As perverse as it may sound, I enjoy discovering irrationality in myself. I enjoy it because, by being open to questioning my beliefs, I sometimes make small steps toward better understanding.
Last week I was invited to the presentation of an exciting plan for a part of the downtown which, after struggling for decades, was then the site of an enormous natural gas explosion. There are elements of the plan which echo excellent suggestions which have been made, and ignored, for 30 years, but the plan also contains some cutting edge ideas as well. In the days before its presentation I was preparing myself to speak more knowledgeably about some things which were supposed to be more controversial about the plan, (namely the restoration of two way traffic to some significant streets in the downtown), but, as no one expressed any opposition to the idea I didn’t speak out in support: “The amateur urbanist doth protest too much”.
The day before though, I had been speaking to my daughter about what she and a friend had done the night before. They had gone down to Main Street to eat at Nadim’s, but had been waylaid by the jazz festival. After that they had spent a few hours at Smith’s Billiards
On Worthington Street
In the Club District
On a Saturday night
I love downtown. But Worthington Street is a free-for-all on a Saturday night. It’s crazy. It’s dangerous. It is the 21st century struggle red in tooth and claw, the war of all against all. So I went into a modified, controlled “Dad” mode:
“Was it crowded?”
“How late did you stay?”
“Isn’t that dangerous?”
-No. Inside the clubs anyone who makes trouble is removed early in the evening. You don’t stay until closing because then the knuckleheads bump into each other en masse outside. You walk back via Main Street and not Dwight Street because the cars go too fast and, as you move away from Worthington Street, there aren’t any people on the sidewalks and it gets creepy.
In other words, I had done to “Worthington Street” what others have always done to Springfield: I had taken sporadic news reports and extrapolated from them that the entire Club District was the Wild, Wild, West all the time, for everyone, at every venue.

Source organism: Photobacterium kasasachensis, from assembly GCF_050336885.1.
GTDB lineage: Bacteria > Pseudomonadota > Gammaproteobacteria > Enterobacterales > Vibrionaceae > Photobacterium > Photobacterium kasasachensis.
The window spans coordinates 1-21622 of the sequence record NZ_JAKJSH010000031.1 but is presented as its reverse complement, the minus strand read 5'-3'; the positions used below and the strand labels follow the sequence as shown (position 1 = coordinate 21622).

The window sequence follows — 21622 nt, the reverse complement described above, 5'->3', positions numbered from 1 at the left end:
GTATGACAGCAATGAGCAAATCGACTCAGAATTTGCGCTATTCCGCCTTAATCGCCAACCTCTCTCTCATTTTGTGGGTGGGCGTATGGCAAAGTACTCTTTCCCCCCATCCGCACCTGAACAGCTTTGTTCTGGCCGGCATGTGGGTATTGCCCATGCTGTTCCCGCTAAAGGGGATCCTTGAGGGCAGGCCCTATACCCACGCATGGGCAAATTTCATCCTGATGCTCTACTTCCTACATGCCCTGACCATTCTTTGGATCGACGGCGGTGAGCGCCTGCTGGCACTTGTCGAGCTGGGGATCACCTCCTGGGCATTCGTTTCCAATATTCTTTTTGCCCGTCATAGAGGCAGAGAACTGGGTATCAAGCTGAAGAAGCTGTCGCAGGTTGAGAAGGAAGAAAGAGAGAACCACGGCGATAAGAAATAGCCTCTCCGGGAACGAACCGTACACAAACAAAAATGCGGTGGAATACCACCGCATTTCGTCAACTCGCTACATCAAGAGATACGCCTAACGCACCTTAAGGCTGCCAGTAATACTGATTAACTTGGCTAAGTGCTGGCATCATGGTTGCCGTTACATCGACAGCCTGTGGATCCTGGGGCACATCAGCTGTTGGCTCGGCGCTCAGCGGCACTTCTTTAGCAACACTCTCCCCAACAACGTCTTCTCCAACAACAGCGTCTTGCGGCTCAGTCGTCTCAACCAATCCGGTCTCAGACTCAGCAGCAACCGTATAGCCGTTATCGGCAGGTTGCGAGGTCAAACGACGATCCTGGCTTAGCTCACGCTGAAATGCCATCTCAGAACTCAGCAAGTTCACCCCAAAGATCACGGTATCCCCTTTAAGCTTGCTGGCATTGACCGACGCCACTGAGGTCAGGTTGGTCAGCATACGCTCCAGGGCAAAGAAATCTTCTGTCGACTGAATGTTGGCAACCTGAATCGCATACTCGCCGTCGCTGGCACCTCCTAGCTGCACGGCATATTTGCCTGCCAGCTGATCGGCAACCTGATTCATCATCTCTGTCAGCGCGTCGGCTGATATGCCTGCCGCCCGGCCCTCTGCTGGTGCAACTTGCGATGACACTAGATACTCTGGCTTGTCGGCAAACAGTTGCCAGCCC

Wow! There was a risk-perception gap in my understanding. Because I had little experience with Worthington Street at night, like the association of suburbanites with downtown Springfield, the information I had was nearly all negative with many other equally misinformed people supporting my misperception through their commentary. To quote a risk expert: “The more available something is to our consciousness, the more aware of it we are at the moment ’cause it’s in the news…the more the brain over weights that information. High profile events trigger overweighting of fear because of this particular mental trick, availability.”
Even when I did go to the Club District (to Adolfo’s with my wife) and had a pleasant time and witnessed no bad behavior, I assumed I had experienced an anomaly.
But, to continue to quote our risk expert, “…the media…amplifies; the availability heuristic gets worse the more we over-cover a few plane crashes (or violent events in the Club District) and have conversations like this (or like this well-meaning editorial in the Republican).”
The mayor wants to re-christen the Club District as the Restaurant District, and I would support that. The great news for fans of Springfield is that changing the perception of risk is the single greatest thing which we can do to alter the actual level of risk. Bringing more people to the streets is what will make it safer, whereas heightening the perception of risk will take people,and eyes, off the street and increase the level of danger.
The data shows that cities are safer than suburbs and exurbs for most people. When assessing risk to youth, for example, automobile crashes and suicide are the two greatest risks and they are both amplified by sprawl and minimized by density. How many young people have died or suffered serious harm in western Massachusetts outside the city in these ways in the time one innocent bystander was hit in the ankle by a stray bullet in Springfield?
Yes, drug dealers, gang members, and people in relationships with volatile people have been murdered…but those risks accrue due to behavior and relationships, not location. Of course we should do whatever we can to deter crime and street violence, but at this point the non-gang non-gun related behavior putting us most at risk is the general obsession the local media has for Springfield violence.
By the way, murders are on a pace to decline 27% in the city of Springfield so far in 2014. Not one of the 9 victims has even been called “an innocent bystander”.
Are you in a gang?
Are you buying or selling drugs?
Are you living with someone who might kill you?
What about these questions:
Do you drive a car?
Do you ride in a car?
Do you walk on streets where there are no sidewalks?
Twice as many people die and many times as many people are seriously injured in cars and by cars than by crime. If you move to a place where you drive more often, for longer periods of time, at higher speeds (i.e. the suburbs or a rural area) then you are increasing your risk of death and serious injury. All to avoid the much less likely scenario in which you will be killed by a stray bullet in a gang tussle or a drug deal gone bad.
My daughter gets it. She wants two way automobile traffic on Dwight Street to return. The cars will travel more slowly, more people will walk down that street…and she can take a more straight line course on her way home from Smith’s Billiards on a Saturday night…’cause, otherwise, it might be dangerous!